The derailment of a CSX coal train on a railroad bridge in Ellicott City, Md., on August 20, 2012, was caused by a broken rail with evidence of rolling contact fatigue (RCF), according to the National Transportation Safety Board (NTSB).
The NTSB investigation found that the point of derailment was a rail fracture several hundred feet before the bridge. The section of rail, which was examined in the NTSB’s materials laboratory in Washington, D.C., showed evidence of rolling contact fatigue, a gradual breakdown of the rail-head surface.
The derailment occurred on CSX’s OML Subdivision, which the railroad had documented ultrasonic testing occurring 11 to 12 times a year since 2010, a frequency 12 times what is required.
According to the report, “At the point of derailment, the rail fractured due to a detail fracture that initiated from head checks in the [gauge] corner of the rail head…Material properties did not appear to be a significant factor in the failure. NTSB investigators determined that the defect extended across just 24 percent of the remaining head area, compared to other cases where it extended from 70 to 80 percent of the remaining head area, which indicates the stresses on the rail were relatively high at the time of failure. The high stresses likely resulted from a worn rail head that was approaching levels for scheduled replacement combined with poor ballast conditions and high axle-loads. These conditions produce defects that can grow relatively quickly and can fail at a relatively small size.”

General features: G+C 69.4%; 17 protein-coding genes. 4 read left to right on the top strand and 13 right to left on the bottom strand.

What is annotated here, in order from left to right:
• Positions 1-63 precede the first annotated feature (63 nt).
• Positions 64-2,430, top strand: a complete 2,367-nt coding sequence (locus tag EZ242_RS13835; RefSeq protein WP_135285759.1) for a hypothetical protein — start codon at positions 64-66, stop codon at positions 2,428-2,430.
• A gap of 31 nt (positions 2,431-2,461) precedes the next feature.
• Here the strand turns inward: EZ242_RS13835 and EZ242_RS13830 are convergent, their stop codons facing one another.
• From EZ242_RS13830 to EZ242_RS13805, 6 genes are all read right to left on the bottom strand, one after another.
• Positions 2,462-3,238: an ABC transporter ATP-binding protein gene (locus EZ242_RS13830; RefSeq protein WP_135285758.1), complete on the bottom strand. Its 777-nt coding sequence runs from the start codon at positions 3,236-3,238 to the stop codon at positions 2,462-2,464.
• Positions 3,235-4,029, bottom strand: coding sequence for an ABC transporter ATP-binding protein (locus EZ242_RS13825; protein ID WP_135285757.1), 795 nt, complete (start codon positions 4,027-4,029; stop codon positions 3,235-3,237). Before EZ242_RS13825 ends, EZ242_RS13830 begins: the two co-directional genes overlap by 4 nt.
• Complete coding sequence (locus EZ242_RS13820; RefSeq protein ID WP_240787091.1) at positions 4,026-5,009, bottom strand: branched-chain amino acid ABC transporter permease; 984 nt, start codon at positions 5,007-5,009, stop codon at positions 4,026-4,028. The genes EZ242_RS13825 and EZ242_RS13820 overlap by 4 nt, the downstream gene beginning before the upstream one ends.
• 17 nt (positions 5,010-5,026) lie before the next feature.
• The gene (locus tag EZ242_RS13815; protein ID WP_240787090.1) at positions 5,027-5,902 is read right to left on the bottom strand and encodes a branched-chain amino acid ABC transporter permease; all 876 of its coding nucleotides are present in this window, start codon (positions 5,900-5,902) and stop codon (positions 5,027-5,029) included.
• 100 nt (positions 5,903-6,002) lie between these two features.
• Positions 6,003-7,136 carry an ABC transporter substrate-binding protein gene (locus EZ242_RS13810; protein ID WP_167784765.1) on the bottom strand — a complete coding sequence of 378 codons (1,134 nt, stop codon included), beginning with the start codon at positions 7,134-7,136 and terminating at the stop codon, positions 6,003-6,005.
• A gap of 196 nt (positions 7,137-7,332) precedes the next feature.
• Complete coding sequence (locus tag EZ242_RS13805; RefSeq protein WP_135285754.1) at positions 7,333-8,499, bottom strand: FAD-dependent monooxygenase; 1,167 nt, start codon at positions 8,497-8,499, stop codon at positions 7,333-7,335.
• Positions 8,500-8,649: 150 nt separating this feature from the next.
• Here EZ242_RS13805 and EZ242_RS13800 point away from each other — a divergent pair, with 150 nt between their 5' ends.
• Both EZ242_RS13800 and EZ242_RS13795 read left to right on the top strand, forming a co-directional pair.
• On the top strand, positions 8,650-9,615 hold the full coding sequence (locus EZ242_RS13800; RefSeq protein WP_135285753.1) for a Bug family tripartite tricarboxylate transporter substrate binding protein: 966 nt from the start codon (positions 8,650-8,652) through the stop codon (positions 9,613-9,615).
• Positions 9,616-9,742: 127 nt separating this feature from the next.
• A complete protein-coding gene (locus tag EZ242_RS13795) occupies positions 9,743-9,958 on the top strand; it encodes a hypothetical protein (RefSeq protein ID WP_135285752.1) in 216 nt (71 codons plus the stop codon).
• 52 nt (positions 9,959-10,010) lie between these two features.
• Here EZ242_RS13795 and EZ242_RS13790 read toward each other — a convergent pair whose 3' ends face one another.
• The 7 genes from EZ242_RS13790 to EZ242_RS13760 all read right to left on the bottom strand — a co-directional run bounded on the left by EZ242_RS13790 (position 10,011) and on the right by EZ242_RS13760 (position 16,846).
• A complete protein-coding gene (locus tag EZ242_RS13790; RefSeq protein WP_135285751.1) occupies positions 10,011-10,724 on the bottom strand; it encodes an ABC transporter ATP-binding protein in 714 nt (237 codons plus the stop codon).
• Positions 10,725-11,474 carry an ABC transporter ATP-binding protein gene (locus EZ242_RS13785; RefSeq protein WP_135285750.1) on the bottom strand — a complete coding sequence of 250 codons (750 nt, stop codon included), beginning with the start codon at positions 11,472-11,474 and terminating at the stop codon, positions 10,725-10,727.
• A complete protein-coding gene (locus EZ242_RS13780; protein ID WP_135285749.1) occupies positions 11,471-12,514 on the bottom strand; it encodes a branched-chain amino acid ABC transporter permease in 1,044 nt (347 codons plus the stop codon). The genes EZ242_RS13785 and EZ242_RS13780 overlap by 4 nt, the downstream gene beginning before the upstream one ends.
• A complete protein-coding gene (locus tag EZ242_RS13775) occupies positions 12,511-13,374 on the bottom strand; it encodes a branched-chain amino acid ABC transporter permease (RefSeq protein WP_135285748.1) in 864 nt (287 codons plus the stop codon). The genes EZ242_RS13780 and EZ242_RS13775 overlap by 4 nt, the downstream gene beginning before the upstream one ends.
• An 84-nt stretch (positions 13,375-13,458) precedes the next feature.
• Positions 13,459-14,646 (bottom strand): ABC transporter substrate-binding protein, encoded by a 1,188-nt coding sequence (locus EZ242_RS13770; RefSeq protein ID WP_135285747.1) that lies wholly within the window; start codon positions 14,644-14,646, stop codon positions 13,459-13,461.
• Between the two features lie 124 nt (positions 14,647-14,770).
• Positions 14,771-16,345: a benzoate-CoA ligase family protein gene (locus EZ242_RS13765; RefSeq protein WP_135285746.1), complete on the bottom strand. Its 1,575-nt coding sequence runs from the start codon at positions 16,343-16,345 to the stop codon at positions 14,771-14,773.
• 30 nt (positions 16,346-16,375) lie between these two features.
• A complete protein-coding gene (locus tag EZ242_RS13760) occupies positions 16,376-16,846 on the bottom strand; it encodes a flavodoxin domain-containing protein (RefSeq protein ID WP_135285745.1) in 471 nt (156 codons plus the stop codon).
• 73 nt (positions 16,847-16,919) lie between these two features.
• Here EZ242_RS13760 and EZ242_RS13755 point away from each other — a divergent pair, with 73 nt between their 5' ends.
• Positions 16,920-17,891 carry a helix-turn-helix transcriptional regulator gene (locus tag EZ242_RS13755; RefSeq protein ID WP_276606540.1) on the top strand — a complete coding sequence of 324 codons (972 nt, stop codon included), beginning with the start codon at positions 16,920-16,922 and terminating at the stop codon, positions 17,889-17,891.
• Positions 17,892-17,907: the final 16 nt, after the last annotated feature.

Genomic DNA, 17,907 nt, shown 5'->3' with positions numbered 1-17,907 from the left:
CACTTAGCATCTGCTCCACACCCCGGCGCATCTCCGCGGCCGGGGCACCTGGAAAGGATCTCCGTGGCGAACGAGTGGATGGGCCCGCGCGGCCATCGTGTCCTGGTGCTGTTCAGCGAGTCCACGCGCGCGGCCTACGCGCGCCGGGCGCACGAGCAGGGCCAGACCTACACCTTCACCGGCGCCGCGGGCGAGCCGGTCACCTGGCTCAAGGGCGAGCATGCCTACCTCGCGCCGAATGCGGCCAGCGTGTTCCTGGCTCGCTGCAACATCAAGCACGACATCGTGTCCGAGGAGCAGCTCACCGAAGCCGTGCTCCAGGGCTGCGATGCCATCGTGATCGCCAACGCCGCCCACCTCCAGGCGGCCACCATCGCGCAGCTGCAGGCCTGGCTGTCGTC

As a result of this and earlier accidents investigated by the NTSB, the Federal Railroad Administration established a Rail Failure Working Group to study the effects of railhead wear and resulting rail surface conditions. Its recommendations were adopted by the Rail Safety Advisory Committee in April.
Two people who were sitting on a CSX bridge were killed when coal spilled out of the rail cars during the derailment, which occurred shortly before midnight in downtown Ellicott City. The presence in the rail right-of-way of the two fatally injured persons, did not contribute to the derailment in any way.
Of the 80 cars in the train, the first 21 derailed, with seven falling into a parking lot below the track. The train had been traveling 23 mph, below the speed limit for that section of track.
The NTSB will also hold a public forum next year to explore and educate the public about the dangers associated with unauthorized individuals in the railroad right-of-way.